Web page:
Egypt has reinforced its border with Gaza and accused Iran of threatening its security after Hamas violently seized control of the territory. Fearing an influx of thousands of refugees, dozens of extra police have reinforced the 750 paramilitary troops already guarding the border fence, officials said. Egypt's Foreign Minister Ahmed Abul Gheit accused Iran of having encouraged Hamas to seize Gaza. "Iran's policies encouraged Hamas to do what it has done in Gaza and this represents a threat for Egypt's national security because Gaza is a stone's throw from Egypt," he told Al-Masri Al-Yom. "The Iranian influence in Iraq also represents a threat for Egyptian and Arab national security. This obliges Cairo to restrict its relations with Tehran," he said. (AFP/The Age-Australia)
        See also Iran "Played Role" in Gaza Takeover
    "Iran has played a big role in what happened in Gaza," Tawfiq al-Tirawi, the Palestinian intelligence chief, said Sunday. "Dozens of members of Hamas have been trained in Iran, and Hamas smuggled in weapons through tunnels not to fight Israel but against the Palestinian Authority." (Al Jazeera-Qatar)
  • New Palestinian PM Wants to Work with Israel
    The new Palestinian government is seeking "intensive and active cooperation" with Israel, Palestinian Prime Minister Salam Fayyad said on Thursday. "We have to have some sense of what has happened over the, eight years. Simple, basic question: Are we better off now than we were then? Then, the situation was not great, but guess what it is like today? It's catastrophic." He said the recent division among Palestinians has "destroyed" the vision of a Palestinian state. "This is complete chaos," he said. "Anyone resisting, however which way they want, whenever they want, from wherever they want, is that resistance? That has destroyed our national project completely." (CNN)
        See also Fayyad Warns Islamic Preachers - Mohammed Daraghmeh
    New Palestinian Prime Minister Salam Fayyad delivered a stern warning Thursday to some 800 Muslim clergy, including Hamas supporters: He won't tolerate calls for violence delivered from mosque pulpits and plans to collect militants' weapons. "We will collect weapons and replace them with pens and books," he told the crowd. "We won't allow them (mosques) to be turned into places of incitement and intimidation," he added. "It's the responsibility of men of religion to...present religion as a way of tolerance, not as a cover for bloodshed." (AP/Washington Post)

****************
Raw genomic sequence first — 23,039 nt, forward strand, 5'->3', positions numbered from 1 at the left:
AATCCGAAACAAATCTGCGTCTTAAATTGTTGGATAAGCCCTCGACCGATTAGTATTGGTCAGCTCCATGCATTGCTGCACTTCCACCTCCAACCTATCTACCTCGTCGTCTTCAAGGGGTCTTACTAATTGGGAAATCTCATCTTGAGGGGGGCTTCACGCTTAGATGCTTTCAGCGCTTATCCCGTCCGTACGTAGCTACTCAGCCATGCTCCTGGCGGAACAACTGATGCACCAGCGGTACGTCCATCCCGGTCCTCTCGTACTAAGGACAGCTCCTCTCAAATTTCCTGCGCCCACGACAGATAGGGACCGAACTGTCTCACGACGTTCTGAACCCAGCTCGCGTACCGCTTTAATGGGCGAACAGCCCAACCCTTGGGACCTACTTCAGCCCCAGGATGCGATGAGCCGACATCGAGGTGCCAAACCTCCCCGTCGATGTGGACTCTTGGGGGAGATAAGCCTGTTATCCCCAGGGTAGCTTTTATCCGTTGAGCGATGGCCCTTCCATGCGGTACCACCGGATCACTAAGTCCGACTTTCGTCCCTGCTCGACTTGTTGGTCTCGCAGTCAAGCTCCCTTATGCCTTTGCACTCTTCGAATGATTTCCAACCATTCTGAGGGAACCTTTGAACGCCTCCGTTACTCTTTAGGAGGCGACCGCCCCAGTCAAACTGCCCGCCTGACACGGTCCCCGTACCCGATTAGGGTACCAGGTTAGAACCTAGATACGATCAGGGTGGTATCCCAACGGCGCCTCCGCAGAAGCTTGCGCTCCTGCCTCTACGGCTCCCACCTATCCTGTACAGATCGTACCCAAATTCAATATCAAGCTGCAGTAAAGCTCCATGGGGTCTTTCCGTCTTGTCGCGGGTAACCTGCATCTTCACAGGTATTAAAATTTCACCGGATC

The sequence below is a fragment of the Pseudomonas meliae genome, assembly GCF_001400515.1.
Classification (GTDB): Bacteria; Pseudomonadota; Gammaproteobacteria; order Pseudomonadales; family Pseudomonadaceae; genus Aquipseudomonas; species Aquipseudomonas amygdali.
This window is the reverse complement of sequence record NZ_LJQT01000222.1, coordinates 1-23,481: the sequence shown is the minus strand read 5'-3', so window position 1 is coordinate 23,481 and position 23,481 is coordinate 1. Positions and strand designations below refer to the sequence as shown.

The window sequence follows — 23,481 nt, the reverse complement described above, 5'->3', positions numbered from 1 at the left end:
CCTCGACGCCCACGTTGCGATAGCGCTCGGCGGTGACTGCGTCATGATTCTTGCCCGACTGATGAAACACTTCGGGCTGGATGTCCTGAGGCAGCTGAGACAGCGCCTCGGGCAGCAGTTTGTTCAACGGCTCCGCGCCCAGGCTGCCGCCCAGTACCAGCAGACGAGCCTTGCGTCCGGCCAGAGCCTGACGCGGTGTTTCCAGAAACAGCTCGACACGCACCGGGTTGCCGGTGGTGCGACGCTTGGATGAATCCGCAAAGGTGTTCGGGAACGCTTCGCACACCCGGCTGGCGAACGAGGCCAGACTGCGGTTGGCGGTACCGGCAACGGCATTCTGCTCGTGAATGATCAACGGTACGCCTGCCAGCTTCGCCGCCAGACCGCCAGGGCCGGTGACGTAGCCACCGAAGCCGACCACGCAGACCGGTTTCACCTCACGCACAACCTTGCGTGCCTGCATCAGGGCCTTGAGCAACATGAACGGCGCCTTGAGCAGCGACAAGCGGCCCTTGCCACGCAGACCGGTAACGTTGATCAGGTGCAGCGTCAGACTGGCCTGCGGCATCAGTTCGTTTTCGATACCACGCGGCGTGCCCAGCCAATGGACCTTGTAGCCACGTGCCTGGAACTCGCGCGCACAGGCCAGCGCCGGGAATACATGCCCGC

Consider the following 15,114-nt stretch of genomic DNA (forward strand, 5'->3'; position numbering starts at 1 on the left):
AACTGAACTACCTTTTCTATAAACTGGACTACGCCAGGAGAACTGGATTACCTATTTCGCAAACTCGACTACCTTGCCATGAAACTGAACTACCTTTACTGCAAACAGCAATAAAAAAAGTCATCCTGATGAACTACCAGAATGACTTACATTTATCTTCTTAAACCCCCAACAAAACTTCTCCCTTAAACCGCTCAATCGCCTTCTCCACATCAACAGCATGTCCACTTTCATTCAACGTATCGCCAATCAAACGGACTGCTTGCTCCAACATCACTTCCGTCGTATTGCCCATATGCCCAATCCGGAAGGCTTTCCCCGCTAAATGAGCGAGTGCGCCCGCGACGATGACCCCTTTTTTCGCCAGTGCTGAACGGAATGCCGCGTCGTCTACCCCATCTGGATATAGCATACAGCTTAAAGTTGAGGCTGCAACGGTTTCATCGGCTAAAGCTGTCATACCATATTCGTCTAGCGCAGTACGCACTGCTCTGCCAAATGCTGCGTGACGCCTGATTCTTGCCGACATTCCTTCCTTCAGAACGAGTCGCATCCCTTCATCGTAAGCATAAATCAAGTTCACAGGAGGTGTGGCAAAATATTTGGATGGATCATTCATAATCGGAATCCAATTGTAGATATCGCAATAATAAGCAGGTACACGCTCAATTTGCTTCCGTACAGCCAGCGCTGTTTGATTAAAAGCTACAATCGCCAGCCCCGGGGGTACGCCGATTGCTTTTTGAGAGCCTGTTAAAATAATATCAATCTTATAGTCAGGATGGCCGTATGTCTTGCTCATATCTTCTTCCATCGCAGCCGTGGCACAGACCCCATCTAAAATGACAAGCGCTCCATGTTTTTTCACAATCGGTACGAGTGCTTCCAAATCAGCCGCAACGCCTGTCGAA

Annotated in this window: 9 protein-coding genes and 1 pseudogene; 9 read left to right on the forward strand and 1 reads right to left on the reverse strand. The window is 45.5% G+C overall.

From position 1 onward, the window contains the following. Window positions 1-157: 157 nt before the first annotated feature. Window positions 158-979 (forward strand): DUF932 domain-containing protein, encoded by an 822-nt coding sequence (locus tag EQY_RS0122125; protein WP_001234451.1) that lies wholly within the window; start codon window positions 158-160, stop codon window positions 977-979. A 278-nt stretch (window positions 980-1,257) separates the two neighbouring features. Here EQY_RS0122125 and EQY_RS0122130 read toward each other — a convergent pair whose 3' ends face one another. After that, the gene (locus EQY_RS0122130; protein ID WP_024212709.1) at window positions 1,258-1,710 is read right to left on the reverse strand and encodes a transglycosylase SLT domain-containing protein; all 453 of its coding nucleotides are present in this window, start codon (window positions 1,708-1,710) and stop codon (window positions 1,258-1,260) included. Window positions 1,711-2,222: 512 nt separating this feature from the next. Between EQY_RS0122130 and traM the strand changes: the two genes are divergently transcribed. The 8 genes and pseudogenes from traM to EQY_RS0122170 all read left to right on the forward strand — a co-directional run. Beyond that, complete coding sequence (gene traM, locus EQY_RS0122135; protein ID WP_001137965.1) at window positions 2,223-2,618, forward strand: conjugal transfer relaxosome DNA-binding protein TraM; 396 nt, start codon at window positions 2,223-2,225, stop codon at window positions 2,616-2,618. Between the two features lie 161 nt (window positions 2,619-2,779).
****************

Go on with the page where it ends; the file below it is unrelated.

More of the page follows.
See also Fatah, in Disarray, Torn by Mutual Recriminations - Khaled Abu Toameh
    A top Fatah leader and adviser to PA Chairman Abbas was fired on Thursday for criticizing senior Fatah officials who were responsible for the defeat of their faction in Gaza. The dismissal of Hani al-Hassan, a former PA interior minister, is yet another sign of the growing tensions inside Fatah in the wake of Hamas' takeover of Gaza. "Fatah is facing a very dangerous crisis," said a senior Fatah official in Ramallah. "Many Fatah leaders and activists are unhappy with the way Abbas and the Fatah leadership have been handling the current crisis. If we don't get our act together, we will lose the West Bank to Hamas."  (Jerusalem Post)
  • News Resources - Israel and the Mideast:

  • IDF Exposes Bomb Lab in Nablus - Efrat Weiss
    IDF troops operating in Nablus in the West Bank on Thursday exposed a large explosives laboratory. Three explosive devices, each weighing five kg., were found along with numerous weapons. The operation was launched after intelligence information indicated that terrorists in the city were planning a number of attacks in Israeli territory. (Ynet News)
  • Fatah-Affiliated Al Aqsa Brigades Refuses to Disband, Disarm
    The Fatah-affiliated Al Aqsa Brigades has announced that it has rejected Mahmoud Abbas' decree to disband the militia, spokesman Abu Oday announced following consultations with the brigades' leaders in the West Bank. He added that the brigades will not disarm and will not be committed to a truce with the Israelis. (Maan News-PA)
  • Hamas Militia Fires Mortars at Gaza-Israel Border Crossing
    The Hamas-affiliated Al Qassam Brigades announced that it launched four mortars at the Israeli military presence at the Erez crossing between Gaza and Israel on Thursday. (Maan News-PA)
  • Global Commentary and Think-Tank Analysis (Best of U.S., UK, and Israel):


  • Financial Aid Will Not Change Palestinian Political Perceptions - Yaron London